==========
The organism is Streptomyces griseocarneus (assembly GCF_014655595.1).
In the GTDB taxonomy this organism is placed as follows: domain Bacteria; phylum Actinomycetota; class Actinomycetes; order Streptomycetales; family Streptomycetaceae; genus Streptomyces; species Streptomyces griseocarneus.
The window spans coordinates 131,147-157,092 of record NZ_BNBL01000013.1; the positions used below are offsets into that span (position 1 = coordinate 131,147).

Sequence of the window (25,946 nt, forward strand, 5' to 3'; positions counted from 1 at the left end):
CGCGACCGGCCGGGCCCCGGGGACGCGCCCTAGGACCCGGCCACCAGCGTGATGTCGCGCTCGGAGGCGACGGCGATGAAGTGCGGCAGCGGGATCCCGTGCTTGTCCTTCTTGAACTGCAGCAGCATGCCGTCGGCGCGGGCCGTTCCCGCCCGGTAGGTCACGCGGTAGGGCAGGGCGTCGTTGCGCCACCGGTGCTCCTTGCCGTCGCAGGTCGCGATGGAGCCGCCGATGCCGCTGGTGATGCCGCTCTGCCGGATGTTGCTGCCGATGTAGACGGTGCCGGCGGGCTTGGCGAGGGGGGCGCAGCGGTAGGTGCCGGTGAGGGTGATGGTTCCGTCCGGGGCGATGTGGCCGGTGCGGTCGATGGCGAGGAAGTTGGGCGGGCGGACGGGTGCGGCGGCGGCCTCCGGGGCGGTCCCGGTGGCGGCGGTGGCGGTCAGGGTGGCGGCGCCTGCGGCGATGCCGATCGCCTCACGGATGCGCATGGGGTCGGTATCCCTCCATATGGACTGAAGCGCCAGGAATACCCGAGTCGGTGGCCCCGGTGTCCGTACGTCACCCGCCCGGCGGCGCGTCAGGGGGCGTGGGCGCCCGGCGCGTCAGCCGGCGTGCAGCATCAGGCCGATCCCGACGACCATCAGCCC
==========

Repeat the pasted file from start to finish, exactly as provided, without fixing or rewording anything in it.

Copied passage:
The organism is Streptomyces griseocarneus (assembly GCF_014655595.1).
In the GTDB taxonomy this organism is placed as follows: domain Bacteria; phylum Actinomycetota; class Actinomycetes; order Streptomycetales; family Streptomycetaceae; genus Streptomyces; species Streptomyces griseocarneus.
The window spans coordinates 131,147-157,092 of record NZ_BNBL01000013.1; the positions used below are offsets into that span (position 1 = coordinate 131,147).

Sequence of the window (25,946 nt, forward strand, 5' to 3'; positions counted from 1 at the left end):
CGCGACCGGCCGGGCCCCGGGGACGCGCCCTAGGACCCGGCCACCAGCGTGATGTCGCGCTCGGAGGCGACGGCGATGAAGTGCGGCAGCGGGATCCCGTGCTTGTCCTTCTTGAACTGCAGCAGCATGCCGTCGGCGCGGGCCGTTCCCGCCCGGTAGGTCACGCGGTAGGGCAGGGCGTCGTTGCGCCACCGGTGCTCCTTGCCGTCGCAGGTCGCGATGGAGCCGCCGATGCCGCTGGTGATGCCGCTCTGCCGGATGTTGCTGCCGATGTAGACGGTGCCGGCGGGCTTGGCGAGGGGGGCGCAGCGGTAGGTGCCGGTGAGGGTGATGGTTCCGTCCGGGGCGATGTGGCCGGTGCGGTCGATGGCGAGGAAGTTGGGCGGGCGGACGGGTGCGGCGGCGGCCTCCGGGGCGGTCCCGGTGGCGGCGGTGGCGGTCAGGGTGGCGGCGCCTGCGGCGATGCCGATCGCCTCACGGATGCGCATGGGGTCGGTATCCCTCCATATGGACTGAAGCGCCAGGAATACCCGAGTCGGTGGCCCCGGTGTCCGTACGTCACCCGCCCGGCGGCGCGTCAGGGGGCGTGGGCGCCCGGCGCGTCAGCCGGCGTGCAGCATCAGGCCGATCCCGACGACCATCAGCCC